Fire Chief releases updated ambulance service figures

As of the end of May 2018, the City of Amsterdam has received $284,849 in revenue since the fire department began operating an ambulance service in August 2017, according Fire Chief Michael Whitty, who cited updated figures from MultiMed, the city’s medical billing company. The amount is a $89,764 increase from the total reported at the end of April and reflects the addition of Medicaid claims, which had not been able to be billed for until recently. Whitty reported the new figures this evening at a Public Safety Committee meeting with Alderman Chad Majewski and Alderman Paul Ochal.

MultiMed’s report shows a total of $151,190 in claims have yet to be collected. Whitty quoted MultiMed as saying they believe a “substantial” portion of that amount will be collected, but did not give any exact figure. The budget for the 2017-2018 fiscal year which ends June 30, projected $350,000 in revenue from the service. Whitty said he felt confident the revenue will meet that projection.

Whitty said the service has generated 920 claims between August 17, 2017 and June 7, 2018. Disregarding August 2017, which was not a complete month of billing, Whitty said an average of 133 claims were filed per month and the average amount paid on each claim was $277. Using those figures, Whitty said he estimates the next fiscal year, with a full 12 months of operation, could generate $442,452 in revenue.

Majewski thanked Whitty and the fire department for taking on the extra responsibility of the ambulance service.

“We appreciate them for taking on this added responsibility to help us bring in some extra revenue,” said Majewski to Whitty. “Hopefully these stats that we’ve provided today will encourage the next [Public Safety Committee Chair], and you and the mayor to get together and possibly look at bringing in that second ambulance in the next year or so. It’s something I would certainly encourage you to do. And hopefully the council can get that together and make that work.”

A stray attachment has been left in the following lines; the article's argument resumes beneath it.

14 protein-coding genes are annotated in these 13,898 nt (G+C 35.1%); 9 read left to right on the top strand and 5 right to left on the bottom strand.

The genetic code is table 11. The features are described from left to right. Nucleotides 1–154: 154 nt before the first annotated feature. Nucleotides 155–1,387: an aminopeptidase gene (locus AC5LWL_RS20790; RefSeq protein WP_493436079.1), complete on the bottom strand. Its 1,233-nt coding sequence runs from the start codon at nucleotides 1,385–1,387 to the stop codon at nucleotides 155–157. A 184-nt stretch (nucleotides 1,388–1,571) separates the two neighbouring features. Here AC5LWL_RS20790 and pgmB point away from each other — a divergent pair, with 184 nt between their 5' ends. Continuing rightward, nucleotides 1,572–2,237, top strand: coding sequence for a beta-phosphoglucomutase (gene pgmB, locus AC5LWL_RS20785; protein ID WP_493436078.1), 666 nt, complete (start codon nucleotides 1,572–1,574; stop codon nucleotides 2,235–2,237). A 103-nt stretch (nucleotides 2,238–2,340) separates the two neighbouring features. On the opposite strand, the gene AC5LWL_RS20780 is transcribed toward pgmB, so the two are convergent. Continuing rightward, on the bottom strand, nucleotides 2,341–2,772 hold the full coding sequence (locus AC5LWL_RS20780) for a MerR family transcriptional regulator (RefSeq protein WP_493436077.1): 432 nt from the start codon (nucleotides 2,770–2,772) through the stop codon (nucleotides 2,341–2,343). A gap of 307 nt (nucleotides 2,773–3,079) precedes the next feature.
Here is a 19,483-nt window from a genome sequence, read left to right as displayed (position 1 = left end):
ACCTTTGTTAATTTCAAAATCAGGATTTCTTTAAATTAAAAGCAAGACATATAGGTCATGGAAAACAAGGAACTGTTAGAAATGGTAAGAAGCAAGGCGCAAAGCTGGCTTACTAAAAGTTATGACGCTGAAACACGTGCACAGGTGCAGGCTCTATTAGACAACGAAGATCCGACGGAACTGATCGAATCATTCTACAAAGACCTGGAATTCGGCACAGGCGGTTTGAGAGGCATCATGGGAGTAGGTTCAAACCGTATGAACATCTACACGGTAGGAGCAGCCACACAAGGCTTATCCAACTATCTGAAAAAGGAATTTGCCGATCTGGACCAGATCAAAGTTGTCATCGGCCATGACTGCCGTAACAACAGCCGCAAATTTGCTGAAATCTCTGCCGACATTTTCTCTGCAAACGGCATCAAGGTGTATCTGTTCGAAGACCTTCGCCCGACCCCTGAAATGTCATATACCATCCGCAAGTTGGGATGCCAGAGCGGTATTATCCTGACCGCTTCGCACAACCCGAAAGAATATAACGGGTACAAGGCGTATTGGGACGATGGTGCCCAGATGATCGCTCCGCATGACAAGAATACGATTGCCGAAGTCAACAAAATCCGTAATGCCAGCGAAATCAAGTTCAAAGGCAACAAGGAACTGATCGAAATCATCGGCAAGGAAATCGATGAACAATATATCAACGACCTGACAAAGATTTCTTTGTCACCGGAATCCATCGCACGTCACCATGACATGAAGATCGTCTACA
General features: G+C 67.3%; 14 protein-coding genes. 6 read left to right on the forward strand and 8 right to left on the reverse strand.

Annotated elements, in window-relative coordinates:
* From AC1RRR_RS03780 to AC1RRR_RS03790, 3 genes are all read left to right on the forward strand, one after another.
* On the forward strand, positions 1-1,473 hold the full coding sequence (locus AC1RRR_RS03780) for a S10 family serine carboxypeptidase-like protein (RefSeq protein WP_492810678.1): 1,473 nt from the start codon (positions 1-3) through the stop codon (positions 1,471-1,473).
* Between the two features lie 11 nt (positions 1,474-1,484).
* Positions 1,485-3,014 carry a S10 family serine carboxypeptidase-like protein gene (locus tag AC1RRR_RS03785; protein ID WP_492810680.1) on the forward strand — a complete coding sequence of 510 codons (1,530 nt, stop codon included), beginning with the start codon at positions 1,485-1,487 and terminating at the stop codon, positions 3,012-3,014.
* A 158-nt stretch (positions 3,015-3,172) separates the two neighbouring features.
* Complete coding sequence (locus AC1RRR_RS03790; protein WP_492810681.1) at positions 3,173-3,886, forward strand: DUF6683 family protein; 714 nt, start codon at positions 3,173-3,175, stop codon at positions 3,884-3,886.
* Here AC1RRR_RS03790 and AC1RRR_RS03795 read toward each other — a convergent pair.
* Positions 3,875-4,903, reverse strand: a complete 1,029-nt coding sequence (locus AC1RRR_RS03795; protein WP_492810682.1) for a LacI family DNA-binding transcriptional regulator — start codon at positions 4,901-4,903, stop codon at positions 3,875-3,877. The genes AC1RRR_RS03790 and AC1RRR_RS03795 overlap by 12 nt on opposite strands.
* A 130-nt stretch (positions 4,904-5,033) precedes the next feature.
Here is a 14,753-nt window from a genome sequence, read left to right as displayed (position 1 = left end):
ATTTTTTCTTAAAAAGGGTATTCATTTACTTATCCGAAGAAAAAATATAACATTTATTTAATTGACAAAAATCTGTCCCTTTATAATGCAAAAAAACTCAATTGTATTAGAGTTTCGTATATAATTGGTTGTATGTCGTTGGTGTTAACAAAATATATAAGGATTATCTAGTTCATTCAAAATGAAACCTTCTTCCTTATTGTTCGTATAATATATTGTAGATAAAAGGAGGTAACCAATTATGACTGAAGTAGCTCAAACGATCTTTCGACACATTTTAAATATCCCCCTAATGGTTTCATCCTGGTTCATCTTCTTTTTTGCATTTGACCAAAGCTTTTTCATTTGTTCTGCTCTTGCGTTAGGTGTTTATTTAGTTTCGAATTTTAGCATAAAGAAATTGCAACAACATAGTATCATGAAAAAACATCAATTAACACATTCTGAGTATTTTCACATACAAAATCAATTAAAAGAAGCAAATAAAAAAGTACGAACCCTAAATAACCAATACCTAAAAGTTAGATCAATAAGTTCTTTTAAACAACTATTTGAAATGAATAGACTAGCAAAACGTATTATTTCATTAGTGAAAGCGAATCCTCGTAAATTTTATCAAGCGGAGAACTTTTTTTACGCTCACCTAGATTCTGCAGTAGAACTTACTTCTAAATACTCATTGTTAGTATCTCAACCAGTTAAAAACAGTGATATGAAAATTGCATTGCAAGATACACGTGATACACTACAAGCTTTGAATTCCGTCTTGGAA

Currently, the city operates one ambulance which does not require any additional staffing. When the fire department cannot respond to an emergency call, the city’s former ambulance provider, GAVAC is called in. Back in 2015, when Whitty first proposed the ambulance service, he estimated that running two ambulances would require the fire department staff to work extra hours. At the time, Whitty said he had an informal agreement with the firefighter union that firefighters would work the extra hours at regular pay. He estimated the extra hours would cost approximately $85,000 per year, but also estimated $589,866 in total annual revenue. The common council at the time opted not to authorize the service. In 2017, the new council authorized the lease of only one ambulance and factored $350,000 in estimated annual revenues into the 2017-2018 budget.

Whitty said today he would need to have a discussion with the mayor and the fire department union president to discuss options as to how a second ambulance would be implemented, and said it would be “premature” to discuss exact details at this time. However, he added, “It’s definitely worth looking into, absolutely.”

Tim Becker

Tim Becker is the owner of Anthem Websites Inc. which publishes The Compass. He serves as both editor and a writer.